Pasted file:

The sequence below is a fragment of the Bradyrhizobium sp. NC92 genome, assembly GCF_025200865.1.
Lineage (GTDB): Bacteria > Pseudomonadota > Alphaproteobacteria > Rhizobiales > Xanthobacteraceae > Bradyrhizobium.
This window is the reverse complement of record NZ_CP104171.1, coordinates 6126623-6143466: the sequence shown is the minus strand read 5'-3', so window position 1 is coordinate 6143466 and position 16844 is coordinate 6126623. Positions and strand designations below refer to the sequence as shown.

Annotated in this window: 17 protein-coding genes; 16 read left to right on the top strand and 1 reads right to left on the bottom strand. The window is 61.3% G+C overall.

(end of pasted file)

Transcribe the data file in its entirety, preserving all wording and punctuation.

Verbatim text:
The sequence below is a fragment of the Bradyrhizobium sp. NC92 genome, assembly GCF_025200865.1.
Lineage (GTDB): Bacteria > Pseudomonadota > Alphaproteobacteria > Rhizobiales > Xanthobacteraceae > Bradyrhizobium.
This window is the reverse complement of record NZ_CP104171.1, coordinates 6126623-6143466: the sequence shown is the minus strand read 5'-3', so window position 1 is coordinate 6143466 and position 16844 is coordinate 6126623. Positions and strand designations below refer to the sequence as shown.

Annotated in this window: 17 protein-coding genes; 16 read left to right on the top strand and 1 reads right to left on the bottom strand. The window is 61.3% G+C overall.